THE AMUR RIVER, in Siberia, springs from the confluence of the Shilka and Argun Rivers east of Lake BAIKAL and flows over 1,800 mi (2,897 km) toward the Tatar Straits, the passage between Sakhalin and the Russian Pacific Coast. With all tributaries, the Amur basin covers nearly 750,000 square mi (1,942,491 square km) of area. The Russian push into the river valley in the mid-17th century resulted in a border clash with the Chinese Empire. The Treaty of Nerchinsk (1689) admitted the territorial sovereignty of the Manchu dynasty over the Amur region for 150 years. The Chinese know the river as the Heilongjiang. In the mid-19th century, the Amur, as the lone river in Siberia that flows eastward to the PACIFIC OCEAN, gained geopolitical significance for the Russian Empire. After the unequal treaties concluded with CHINA in 1850 and 1860, RUSSIA annexed the Amur region.
Russian 19th-century geographers spoke of the Amur as Russia’s gateway to the Pacific. Not only is the river is abundant with fish, but also the mild climate is appropriate for agriculture (grain, vegetables, fruits). A systematic geographical exploration of the river by the Russians began in 1824 with Grigorii Spasskii’s study “Historical and Statistical Notes about Places along the River Amur.” In 1846, navigator Alexander Gavrilov sailed to the mouth of the Amur and reported that the river was too shallow for even small ships. This was revised by Gennadii Nevel’skoi’s expedition in 1849 that found that the mouth of the Amur was navigable by ships of any size.
The Russian government feared a British occupation of the river mouth and the east Siberian general governor, Nikolai Murav’ev-Amurskii, coined the Russian geopolitical logic that whoever shall control the mouth shall control Siberia to Lake Baikal. In 1856, the tzarist government declared the Amur region a free trade zone. After the emancipation of the serfs (1861), the government supported the free colonization with tax exemptions. Though some thousands of peasants settled along the Amur, the region remained underpopulated until the modern era.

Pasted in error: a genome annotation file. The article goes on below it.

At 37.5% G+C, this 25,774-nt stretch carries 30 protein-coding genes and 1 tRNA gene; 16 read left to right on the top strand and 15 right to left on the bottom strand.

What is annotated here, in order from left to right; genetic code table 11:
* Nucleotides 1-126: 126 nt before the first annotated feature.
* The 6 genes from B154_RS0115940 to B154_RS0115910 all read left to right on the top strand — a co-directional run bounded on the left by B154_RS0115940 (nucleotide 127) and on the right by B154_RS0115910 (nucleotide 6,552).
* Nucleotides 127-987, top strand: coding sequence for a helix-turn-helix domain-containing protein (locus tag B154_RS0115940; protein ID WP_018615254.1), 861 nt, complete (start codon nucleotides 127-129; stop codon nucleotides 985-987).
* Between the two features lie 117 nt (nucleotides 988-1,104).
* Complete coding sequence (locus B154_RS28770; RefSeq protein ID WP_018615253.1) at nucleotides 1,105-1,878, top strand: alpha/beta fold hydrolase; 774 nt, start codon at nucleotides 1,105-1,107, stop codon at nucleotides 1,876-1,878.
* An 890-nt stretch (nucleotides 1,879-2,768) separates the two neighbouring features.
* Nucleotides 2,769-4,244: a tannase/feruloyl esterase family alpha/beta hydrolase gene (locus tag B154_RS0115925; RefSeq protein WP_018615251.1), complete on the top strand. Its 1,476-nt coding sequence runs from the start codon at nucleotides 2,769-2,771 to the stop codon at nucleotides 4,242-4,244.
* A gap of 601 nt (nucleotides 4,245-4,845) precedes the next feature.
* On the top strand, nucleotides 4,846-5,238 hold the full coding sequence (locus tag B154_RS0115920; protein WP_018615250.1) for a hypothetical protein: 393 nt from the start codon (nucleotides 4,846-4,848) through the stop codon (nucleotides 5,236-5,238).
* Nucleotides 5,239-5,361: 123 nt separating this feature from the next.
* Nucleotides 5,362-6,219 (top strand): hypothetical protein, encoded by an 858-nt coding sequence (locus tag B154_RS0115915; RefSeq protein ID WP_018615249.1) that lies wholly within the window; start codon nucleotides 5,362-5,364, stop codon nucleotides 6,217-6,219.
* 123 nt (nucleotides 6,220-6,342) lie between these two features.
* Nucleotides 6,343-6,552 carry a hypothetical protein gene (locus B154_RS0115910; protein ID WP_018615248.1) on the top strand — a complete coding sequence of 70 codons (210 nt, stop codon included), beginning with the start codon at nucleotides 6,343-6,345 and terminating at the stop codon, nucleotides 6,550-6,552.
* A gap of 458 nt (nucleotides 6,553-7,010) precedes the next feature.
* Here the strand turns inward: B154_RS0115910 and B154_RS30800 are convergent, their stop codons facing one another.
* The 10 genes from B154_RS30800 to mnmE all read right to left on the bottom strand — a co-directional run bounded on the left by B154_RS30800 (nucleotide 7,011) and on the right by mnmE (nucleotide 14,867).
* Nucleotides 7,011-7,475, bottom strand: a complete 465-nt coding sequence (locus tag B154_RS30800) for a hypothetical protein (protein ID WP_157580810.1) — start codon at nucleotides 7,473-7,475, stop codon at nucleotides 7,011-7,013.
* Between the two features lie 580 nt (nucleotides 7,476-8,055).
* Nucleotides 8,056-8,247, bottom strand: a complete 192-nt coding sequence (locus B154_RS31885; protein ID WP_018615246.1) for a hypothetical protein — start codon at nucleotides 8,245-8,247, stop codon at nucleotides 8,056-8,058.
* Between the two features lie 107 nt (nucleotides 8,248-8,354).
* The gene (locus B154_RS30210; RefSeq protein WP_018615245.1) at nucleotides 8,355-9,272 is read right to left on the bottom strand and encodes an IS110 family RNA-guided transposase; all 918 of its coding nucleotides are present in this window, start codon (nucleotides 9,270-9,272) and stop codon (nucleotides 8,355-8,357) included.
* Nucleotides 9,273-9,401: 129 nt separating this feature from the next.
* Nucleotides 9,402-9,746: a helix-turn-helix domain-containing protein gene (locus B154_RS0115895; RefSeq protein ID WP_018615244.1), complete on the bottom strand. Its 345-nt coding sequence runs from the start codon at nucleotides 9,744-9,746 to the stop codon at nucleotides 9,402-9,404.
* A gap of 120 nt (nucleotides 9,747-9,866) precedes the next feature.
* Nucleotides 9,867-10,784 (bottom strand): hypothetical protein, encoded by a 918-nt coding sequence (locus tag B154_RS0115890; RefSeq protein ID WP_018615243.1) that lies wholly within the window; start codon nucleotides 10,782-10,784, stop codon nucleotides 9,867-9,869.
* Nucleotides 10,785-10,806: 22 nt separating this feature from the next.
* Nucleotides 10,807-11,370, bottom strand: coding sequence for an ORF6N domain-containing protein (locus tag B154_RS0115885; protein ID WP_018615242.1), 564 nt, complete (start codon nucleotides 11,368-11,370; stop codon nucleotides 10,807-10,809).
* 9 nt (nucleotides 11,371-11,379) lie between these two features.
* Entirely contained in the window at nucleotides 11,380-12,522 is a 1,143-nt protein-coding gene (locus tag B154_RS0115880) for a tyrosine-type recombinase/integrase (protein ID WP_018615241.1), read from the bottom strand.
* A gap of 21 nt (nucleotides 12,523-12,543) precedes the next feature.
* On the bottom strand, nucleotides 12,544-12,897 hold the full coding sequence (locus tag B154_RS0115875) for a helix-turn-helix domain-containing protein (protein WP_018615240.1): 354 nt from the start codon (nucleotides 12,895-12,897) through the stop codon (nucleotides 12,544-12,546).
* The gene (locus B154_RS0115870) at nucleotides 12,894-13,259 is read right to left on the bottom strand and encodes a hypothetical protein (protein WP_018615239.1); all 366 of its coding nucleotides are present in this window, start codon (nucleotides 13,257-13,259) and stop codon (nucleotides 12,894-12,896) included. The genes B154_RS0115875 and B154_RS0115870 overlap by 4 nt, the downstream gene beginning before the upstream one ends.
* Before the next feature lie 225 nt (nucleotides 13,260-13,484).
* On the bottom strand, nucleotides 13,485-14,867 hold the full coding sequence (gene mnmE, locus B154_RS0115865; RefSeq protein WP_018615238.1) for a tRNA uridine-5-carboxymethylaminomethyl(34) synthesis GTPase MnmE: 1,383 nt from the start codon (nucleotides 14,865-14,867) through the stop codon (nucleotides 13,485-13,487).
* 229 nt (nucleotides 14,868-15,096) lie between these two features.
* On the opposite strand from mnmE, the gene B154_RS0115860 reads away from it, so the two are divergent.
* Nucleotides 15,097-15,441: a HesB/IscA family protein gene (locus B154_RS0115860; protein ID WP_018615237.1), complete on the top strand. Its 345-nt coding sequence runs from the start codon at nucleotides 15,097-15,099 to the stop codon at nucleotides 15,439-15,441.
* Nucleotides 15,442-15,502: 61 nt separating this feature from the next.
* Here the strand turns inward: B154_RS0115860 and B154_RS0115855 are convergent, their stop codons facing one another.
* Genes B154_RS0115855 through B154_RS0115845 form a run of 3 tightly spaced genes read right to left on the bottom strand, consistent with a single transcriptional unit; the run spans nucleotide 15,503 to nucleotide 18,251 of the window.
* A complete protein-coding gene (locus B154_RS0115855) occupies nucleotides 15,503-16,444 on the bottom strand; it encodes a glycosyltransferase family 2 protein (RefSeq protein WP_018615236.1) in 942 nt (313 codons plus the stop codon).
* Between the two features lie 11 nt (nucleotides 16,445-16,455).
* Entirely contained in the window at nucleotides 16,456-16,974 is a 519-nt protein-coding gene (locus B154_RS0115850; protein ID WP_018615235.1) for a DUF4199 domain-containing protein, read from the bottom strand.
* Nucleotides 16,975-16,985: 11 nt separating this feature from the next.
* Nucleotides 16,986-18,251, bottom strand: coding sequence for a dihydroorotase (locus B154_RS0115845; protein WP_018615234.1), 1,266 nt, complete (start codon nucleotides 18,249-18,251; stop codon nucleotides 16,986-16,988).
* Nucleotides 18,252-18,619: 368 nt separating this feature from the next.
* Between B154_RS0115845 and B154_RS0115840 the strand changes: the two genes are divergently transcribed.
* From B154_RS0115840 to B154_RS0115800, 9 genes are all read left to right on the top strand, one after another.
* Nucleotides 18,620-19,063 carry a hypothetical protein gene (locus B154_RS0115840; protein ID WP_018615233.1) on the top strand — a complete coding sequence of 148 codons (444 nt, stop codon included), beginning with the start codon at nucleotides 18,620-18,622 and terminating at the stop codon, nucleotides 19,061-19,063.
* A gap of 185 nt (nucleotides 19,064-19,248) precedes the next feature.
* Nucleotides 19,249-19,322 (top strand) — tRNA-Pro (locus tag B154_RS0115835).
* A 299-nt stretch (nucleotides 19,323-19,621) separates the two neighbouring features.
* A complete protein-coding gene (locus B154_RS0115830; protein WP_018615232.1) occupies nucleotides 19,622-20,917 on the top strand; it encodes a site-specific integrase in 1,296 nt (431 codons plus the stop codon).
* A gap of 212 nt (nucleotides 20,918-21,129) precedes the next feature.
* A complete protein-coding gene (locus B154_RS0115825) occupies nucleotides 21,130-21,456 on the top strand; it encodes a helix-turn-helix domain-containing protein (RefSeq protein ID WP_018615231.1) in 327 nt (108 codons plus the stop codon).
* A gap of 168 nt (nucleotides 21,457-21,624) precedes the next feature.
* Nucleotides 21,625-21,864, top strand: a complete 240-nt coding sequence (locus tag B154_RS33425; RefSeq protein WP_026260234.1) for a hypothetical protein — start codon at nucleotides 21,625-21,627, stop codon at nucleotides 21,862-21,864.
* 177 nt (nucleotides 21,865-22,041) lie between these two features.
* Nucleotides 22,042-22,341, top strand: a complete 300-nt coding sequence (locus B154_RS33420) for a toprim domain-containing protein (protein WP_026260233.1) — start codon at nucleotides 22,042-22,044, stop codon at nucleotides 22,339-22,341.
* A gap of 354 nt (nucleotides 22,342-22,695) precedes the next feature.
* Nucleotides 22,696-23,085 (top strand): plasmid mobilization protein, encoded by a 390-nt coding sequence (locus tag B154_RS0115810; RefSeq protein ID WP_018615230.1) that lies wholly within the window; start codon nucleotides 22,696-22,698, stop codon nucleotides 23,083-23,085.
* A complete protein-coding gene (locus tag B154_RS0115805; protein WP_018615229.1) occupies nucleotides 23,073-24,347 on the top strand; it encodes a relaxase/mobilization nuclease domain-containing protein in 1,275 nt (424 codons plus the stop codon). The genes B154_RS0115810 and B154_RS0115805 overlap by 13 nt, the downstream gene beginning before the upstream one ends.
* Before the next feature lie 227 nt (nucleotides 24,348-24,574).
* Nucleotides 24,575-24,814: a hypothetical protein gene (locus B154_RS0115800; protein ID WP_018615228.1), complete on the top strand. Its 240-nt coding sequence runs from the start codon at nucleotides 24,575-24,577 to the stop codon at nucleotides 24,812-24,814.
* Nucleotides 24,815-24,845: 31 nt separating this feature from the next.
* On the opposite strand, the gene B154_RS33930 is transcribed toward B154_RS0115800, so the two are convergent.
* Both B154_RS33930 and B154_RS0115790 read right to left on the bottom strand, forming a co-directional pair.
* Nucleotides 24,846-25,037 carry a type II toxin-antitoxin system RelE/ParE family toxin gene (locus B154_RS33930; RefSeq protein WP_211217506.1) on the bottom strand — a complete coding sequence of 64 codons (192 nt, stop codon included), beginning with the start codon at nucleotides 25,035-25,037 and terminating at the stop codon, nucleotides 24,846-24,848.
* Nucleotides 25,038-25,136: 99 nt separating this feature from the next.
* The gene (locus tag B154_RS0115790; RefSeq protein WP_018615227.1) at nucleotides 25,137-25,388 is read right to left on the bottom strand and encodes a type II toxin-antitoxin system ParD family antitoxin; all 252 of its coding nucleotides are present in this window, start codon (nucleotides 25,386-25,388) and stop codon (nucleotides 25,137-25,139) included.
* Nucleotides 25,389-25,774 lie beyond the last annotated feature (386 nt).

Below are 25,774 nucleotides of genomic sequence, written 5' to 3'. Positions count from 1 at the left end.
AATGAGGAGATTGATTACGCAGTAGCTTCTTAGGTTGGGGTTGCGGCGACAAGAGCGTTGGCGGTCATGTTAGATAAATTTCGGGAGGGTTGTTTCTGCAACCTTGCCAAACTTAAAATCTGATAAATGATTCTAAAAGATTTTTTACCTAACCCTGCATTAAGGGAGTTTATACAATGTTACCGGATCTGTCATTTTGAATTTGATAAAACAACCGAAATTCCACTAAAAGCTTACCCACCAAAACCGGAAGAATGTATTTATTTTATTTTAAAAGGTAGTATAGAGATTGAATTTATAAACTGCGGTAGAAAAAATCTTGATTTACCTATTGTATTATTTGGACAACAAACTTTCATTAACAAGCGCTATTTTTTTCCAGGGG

In view of the illegal migration between 1860 and World War I, the tzarist government founded the socalled Amur Cossack Division, which supervised the border line along the river. In the Russian Civil War (1917–22) Japanese troops occupied the Amur region. Again in the 1930s and in the late 1960s, the Amur became a military trouble spot between the Soviet Union and its East Asian neighbors, JAPAN and China. In the era of Sino-Soviet confrontation, the Soviet government created a frontier ethos that was, at least, reflected by the construction of the BAM (Baikal-Amur-Magistrale). After the breakdown of the Soviet Union in 1989, the Amur region experienced a population outflow to European Russia that resulted in a declining industrial production. Nevertheless, the Amur region seeks economic cooperation with nearby China and facilitates border trade between the cities Blagoveshchensk and Heihe.